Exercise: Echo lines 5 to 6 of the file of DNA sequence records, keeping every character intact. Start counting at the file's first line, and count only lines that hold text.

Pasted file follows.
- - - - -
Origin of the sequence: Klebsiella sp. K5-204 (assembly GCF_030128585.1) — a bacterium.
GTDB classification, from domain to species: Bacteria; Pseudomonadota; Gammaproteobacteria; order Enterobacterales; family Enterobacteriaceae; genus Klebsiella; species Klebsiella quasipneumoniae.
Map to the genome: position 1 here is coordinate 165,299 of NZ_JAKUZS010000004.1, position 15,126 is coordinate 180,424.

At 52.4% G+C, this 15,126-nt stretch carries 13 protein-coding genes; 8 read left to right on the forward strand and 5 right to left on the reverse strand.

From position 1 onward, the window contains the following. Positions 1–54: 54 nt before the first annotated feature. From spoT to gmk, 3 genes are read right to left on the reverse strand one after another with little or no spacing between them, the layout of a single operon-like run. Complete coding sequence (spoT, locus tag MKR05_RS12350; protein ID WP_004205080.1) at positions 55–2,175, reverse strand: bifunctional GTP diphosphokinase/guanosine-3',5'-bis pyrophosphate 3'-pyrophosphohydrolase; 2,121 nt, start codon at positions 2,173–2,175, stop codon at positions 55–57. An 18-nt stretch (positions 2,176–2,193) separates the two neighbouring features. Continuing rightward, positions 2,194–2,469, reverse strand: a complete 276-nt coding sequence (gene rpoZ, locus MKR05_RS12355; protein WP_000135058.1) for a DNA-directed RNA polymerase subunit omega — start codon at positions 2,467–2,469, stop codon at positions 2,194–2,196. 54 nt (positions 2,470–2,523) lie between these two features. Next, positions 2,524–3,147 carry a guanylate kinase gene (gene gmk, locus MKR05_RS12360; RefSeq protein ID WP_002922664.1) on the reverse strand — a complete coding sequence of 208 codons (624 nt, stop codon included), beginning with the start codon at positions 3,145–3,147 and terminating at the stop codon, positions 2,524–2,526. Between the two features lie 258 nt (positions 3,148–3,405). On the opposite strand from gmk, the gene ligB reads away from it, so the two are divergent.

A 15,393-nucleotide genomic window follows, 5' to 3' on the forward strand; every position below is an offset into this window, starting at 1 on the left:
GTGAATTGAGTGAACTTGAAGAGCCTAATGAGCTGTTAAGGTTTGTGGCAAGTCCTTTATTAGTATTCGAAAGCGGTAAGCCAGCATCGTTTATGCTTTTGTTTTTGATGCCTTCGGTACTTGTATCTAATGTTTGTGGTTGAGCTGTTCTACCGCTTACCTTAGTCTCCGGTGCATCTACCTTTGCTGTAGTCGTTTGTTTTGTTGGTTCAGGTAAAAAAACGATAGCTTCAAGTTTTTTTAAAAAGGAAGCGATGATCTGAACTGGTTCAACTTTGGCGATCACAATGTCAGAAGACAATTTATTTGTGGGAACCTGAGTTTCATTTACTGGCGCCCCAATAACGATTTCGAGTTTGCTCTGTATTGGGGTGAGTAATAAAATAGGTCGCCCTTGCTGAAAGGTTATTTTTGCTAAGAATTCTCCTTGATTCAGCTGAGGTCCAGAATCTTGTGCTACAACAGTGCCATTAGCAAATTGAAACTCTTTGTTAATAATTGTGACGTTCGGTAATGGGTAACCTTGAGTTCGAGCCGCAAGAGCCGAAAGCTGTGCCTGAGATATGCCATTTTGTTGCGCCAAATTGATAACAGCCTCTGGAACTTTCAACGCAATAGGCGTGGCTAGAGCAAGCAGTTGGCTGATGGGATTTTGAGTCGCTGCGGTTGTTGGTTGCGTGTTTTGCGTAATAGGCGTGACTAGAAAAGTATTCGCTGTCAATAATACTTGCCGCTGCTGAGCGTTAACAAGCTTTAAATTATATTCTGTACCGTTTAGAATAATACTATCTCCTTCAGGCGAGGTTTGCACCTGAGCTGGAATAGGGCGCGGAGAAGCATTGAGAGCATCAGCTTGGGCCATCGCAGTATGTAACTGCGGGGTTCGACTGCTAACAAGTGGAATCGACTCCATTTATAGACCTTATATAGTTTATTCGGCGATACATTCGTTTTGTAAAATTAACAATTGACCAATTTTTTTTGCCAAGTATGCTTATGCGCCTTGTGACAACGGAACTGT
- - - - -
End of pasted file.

From position 1 onward, the window contains the following. Positions 1–54: 54 nt before the first annotated feature. From spoT to gmk, 3 genes are read right to left on the reverse strand one after another with little or no spacing between them, the layout of a single operon-like run. Complete coding sequence (spoT, locus tag MKR05_RS12350; protein ID WP_004205080.1) at positions 55–2,175, reverse strand: bifunctional GTP diphosphokinase/guanosine-3',5'-bis pyrophosphate 3'-pyrophosphohydrolase; 2,121 nt, start codon at positions 2,173–2,175, stop codon at positions 55–57. An 18-nt stretch (positions 2,176–2,193) separates the two neighbouring features. Continuing rightward, positions 2,194–2,469, reverse strand: a complete 276-nt coding sequence (gene rpoZ, locus MKR05_RS12355; protein WP_000135058.1) for a DNA-directed RNA polymerase subunit omega — start codon at positions 2,467–2,469, stop codon at positions 2,194–2,196. 54 nt (positions 2,470–2,523) lie between these two features. Next, positions 2,524–3,147 carry a guanylate kinase gene (gene gmk, locus MKR05_RS12360; RefSeq protein ID WP_002922664.1) on the reverse strand — a complete coding sequence of 208 codons (624 nt, stop codon included), beginning with the start codon at positions 3,145–3,147 and terminating at the stop codon, positions 2,524–2,526. Between the two features lie 258 nt (positions 3,148–3,405). On the opposite strand from gmk, the gene ligB reads away from it, so the two are divergent.

A 15,393-nucleotide genomic window follows, 5' to 3' on the forward strand; every position below is an offset into this window, starting at 1 on the left: